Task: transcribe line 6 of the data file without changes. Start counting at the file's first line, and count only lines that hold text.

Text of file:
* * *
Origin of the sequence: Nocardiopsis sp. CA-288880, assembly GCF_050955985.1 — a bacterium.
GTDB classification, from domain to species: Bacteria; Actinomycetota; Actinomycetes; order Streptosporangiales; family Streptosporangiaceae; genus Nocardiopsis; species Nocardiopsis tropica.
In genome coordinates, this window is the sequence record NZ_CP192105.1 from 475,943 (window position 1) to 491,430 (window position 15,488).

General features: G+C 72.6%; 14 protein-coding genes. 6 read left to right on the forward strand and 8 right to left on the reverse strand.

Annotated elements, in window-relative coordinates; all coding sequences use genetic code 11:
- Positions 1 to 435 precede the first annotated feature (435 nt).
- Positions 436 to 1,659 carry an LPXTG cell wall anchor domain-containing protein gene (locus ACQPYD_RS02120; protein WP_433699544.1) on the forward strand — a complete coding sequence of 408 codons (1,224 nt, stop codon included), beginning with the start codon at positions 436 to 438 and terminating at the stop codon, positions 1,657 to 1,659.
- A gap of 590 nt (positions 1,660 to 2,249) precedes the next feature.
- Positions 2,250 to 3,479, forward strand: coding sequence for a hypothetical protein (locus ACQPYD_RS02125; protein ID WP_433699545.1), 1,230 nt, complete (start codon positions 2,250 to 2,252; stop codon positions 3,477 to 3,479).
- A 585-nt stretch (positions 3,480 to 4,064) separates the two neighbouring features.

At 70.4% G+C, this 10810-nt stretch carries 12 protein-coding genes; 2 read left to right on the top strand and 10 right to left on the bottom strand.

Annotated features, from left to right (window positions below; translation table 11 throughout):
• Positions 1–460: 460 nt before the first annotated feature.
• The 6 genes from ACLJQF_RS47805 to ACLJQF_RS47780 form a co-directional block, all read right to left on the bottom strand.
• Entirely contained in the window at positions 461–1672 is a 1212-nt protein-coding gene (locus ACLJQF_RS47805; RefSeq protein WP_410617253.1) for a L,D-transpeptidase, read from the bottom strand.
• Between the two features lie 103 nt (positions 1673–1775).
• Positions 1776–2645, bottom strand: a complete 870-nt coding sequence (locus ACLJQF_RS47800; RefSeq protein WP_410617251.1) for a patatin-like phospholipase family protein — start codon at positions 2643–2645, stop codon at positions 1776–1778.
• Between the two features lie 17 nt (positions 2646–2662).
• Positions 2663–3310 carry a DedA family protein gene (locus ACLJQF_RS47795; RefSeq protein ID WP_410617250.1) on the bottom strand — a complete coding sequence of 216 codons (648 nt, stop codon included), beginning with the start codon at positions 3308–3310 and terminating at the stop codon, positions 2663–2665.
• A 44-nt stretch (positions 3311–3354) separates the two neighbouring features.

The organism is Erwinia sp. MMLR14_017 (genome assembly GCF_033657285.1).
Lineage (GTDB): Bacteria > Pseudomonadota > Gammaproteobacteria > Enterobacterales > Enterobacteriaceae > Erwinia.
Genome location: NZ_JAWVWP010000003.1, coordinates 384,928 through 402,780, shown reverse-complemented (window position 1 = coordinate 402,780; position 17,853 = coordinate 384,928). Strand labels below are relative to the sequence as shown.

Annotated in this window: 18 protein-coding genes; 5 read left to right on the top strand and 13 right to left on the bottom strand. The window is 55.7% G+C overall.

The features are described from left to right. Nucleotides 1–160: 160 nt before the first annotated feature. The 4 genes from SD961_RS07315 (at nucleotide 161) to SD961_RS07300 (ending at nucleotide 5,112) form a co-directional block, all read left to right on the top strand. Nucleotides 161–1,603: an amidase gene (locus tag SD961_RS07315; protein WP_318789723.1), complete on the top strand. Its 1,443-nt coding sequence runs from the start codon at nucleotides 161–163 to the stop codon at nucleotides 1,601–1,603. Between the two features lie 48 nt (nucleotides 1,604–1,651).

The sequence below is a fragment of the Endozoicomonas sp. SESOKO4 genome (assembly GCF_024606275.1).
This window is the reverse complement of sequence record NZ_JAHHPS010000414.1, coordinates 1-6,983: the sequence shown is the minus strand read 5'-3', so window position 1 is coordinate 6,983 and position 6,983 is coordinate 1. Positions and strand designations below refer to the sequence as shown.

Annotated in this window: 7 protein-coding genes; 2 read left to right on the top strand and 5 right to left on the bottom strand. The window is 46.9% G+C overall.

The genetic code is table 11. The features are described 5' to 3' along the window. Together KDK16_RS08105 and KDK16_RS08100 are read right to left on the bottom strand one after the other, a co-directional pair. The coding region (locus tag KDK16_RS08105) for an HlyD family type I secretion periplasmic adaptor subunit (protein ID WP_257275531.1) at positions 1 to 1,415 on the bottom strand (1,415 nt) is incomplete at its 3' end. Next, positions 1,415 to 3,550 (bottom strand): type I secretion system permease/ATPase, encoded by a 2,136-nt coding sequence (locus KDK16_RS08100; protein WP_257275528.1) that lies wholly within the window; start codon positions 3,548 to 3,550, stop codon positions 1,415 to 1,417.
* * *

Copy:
- Positions 1 to 435 precede the first annotated feature (435 nt).